Primarily it's a very straightforward and well-written fleshing out of Swoop and his relationship both with Divebomb and the other Dinobots and on this basis I cannot recommend it highly enough. The twenty-two pages, the length of only one of the US issues, tell a clear arc with some decent action and solid character development.

On the other hand, there are some oddities that I find hard to ignore when it comes to the bigger picture. The biggest one is that Grimlock doesn't really feel like the character from the US comics. Which characterisation is preferable is certainly up for debate, in fact, I'd lean rather more towards Furman's version, but it is an inescapable fact that they do not read like the same individual, which is a problem in an ongoing comic, and, in all fairness, Budiansky got there first. It can perhaps be rationalised by suggesting that Grimlock is a good leader of the Dinobots but a terrible leader of the Autobots because he treats them like Dinobots who didn't make the grade, but there are still clashes when you compare their speech patterns and level of intellect.

Another somewhat questionable moment is the decision to let the Predacons go at the end of the issue. Thematically it makes sense but, much like observing their deprivations but not actually stopping them in Part 1 it seems like an odd move. If the Autobots are willing to do this sort of thing perhaps it's no wonder the war has gone on for so long. Then again, savage as they are, the Dinobots are perhaps the most willing group to do something like this over a matter of honour.

Another disappointment is that despite Divebomb's joy at the end of the story, this theme would never actually be revisited. That isn't a slight on this story, of course, but it feels like a shame, because the stage seems set for future conflicts between these two. Perhaps Furman couldn't make it work, or just found that he had too many balls in the air by the end of the comic.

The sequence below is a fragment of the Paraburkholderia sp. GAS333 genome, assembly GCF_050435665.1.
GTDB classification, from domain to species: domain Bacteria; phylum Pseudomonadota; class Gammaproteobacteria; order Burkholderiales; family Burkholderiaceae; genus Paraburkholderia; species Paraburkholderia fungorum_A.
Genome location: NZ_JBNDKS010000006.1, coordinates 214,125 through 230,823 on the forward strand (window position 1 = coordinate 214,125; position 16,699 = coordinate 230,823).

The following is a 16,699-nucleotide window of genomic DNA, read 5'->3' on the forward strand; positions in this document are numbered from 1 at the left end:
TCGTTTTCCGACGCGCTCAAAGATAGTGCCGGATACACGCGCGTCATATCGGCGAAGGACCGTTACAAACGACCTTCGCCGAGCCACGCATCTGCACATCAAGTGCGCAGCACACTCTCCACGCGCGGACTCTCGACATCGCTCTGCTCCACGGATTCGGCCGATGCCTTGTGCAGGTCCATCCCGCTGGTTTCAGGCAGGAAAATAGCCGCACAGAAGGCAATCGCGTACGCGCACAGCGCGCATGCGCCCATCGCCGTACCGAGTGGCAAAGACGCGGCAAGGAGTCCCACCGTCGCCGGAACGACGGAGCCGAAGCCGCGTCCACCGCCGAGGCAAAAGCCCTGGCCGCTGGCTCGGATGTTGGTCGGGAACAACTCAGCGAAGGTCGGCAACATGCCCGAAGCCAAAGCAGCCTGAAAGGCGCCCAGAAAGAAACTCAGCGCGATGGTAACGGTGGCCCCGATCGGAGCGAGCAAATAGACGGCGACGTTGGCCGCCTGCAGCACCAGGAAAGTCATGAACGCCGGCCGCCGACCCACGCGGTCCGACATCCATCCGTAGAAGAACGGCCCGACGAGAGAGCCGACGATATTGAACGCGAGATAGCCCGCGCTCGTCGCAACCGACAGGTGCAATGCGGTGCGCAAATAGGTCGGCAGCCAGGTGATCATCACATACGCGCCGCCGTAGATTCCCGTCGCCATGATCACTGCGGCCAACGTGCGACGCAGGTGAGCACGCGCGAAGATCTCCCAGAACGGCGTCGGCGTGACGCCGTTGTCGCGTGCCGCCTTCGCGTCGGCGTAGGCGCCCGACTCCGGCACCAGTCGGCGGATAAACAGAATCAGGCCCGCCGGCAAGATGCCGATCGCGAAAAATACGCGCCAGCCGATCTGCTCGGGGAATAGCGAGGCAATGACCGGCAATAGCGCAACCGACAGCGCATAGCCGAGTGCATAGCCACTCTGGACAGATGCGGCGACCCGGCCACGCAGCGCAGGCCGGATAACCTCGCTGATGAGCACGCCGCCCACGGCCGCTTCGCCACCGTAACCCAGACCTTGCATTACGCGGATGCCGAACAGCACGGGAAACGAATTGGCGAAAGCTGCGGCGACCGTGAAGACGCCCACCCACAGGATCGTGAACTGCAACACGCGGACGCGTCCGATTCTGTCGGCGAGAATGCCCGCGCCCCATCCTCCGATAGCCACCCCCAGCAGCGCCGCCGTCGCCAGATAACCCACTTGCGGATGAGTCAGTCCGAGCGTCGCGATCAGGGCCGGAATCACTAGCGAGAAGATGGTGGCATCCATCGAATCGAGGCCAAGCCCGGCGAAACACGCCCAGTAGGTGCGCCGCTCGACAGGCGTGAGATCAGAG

Anderson's work continues to delight. He struggles a little to keep Grimlock's rather awkward dinosaur mode anatomically correct in the fight scenes but can be forgiven for that as almost no other artists can do it properly. The Dinobot leader just fundamentally lacks the articulation to fight properly and more modern versions of the character have tended to redesign this mode quite considerably to get over this problem. Other than that the whole issue is crisp and high quality. Divebomb is a very good design, particularly the sunglasses look of his optics, and there are a number of good panels of him. Due to the frenetic production time it is actually quite unusual to see two consecutive issues by the same art team in this comic and the consistency definitely enhances this particular story.

(Interesting sidenote: the backup strip in these issues was still the ongoing saga of the Headmasters mini-series, ultimately a much more important story for the future of the book.)

Apologies for the lateness of this review. In an attempt to get back on schedule I will be reviewing another issue this Friday. Stand by for Ladies Night!

1 comment:

Cameron Telin said...

What was the difference in Grimlock's personality compared with Furman's work and someone else?